Minimizing the Risk from Contact Lenses

August 17, 2009 by  
Filed under Contact Lenses

In a world that is growing increasingly appearance conscious, millions of people are opting to wear contact lenses. Majority of them do exacting jobs wearing these, without any discomfort. Still, using contacts are not a totally risk free arena since about 4% of users complain of problems. In real numbers it is substantial.

Proper use of contact lenses is the key to safety. Most of the eye problems of contact lens users result from cutting off of the air to the eyes. With contact lenses that had to be removed every night, infection rate was low. With the arrival on the scene of those which can be worn for a week or a month, the problems have increased.

Continuous wearing of contact lens can lead to problems like blurred vision, eye irritation, giant papillary conjunctivitis (GPC), and corneal abrasion. GPC is caused by protein buildup on lens surface, and can result in a sticky eye discharge and swollen eyelids. Corneal abrasion can happen even by the minutest material getting trapped between the eye and the contact lens. While proper cleaning can reduce the incidence, even the tiniest airborne particle can give trouble.

In the case of both GPC and corneal abrasion, the wearing of the contact lens should be immediately stopped, and resumed only after complete cure and permission from the doctor to continue wearing the contacts. Often the patient will have to take recourse to antibiotics to control these eye infections resulting from contact lens use. Tiny particles do get into the eye through air or finger contact much of the time. In the case of those not wearing contact lenses, these particles are washed off naturally by the eyelid and tears.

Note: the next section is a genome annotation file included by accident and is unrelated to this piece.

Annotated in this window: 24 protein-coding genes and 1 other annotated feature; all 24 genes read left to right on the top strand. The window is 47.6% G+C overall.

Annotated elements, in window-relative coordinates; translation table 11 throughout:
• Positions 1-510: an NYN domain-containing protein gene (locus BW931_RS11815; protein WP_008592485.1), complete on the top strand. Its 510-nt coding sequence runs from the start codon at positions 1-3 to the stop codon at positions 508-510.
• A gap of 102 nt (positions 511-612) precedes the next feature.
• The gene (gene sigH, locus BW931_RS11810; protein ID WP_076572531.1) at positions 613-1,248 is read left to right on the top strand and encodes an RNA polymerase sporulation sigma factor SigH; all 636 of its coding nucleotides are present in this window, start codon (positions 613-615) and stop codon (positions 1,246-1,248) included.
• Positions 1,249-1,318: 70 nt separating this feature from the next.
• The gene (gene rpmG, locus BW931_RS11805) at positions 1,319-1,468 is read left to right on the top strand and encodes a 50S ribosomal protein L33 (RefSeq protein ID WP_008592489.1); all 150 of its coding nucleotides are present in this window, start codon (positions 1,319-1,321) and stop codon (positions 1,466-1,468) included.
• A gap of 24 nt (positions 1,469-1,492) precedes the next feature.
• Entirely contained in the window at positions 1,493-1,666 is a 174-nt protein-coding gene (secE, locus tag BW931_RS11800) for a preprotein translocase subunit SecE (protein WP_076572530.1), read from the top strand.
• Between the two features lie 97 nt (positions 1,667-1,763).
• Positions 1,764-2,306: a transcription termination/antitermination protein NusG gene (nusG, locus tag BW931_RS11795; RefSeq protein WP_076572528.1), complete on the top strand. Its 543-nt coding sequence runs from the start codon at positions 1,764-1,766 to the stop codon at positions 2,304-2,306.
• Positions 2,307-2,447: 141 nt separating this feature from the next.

Pollen allergy problems can get aggravated for those wearing contact lenses, leading to eye irritation and redness and tearing. Sometimes the preservatives contained in the solution used for cleaning the contacts can cause eye irritation, especially in the case of soft contact lenses. In such cases, cleaning and storage method of the contact lens might have to be changed.

Shape change of the contacts itself can at times cause problems. Even a contact lens that might have been a perfect fit when bought, may change shape due to wear and tear or heat. The problem, known as Tight Lens Condition, may lead to redness, swelling, and pain of the cornea. Solving the problem may require eye treatment and getting a new set of contact lenses.

And the eyeball or cornea can change shape, even if the contact lenses do not. This problem, known as corneal warpage, can cause infection and eye discomfort. With soft contact lenses, the problem rarely arises, while with hard lenses and gas permeable ones, the chances are more.

This sort of eye problem can become quite complicated and cure and correction may take time. Even after recovery, two glass prescriptions may be necessary for proper vision. In rare instances, it may even lead to permanent astigmatism.

Best care of the contact lenses, based upon the doctor’s guidance, and correctly done insertion, removal, and cleaning of the contacts can minimize the risk and damage to the eye.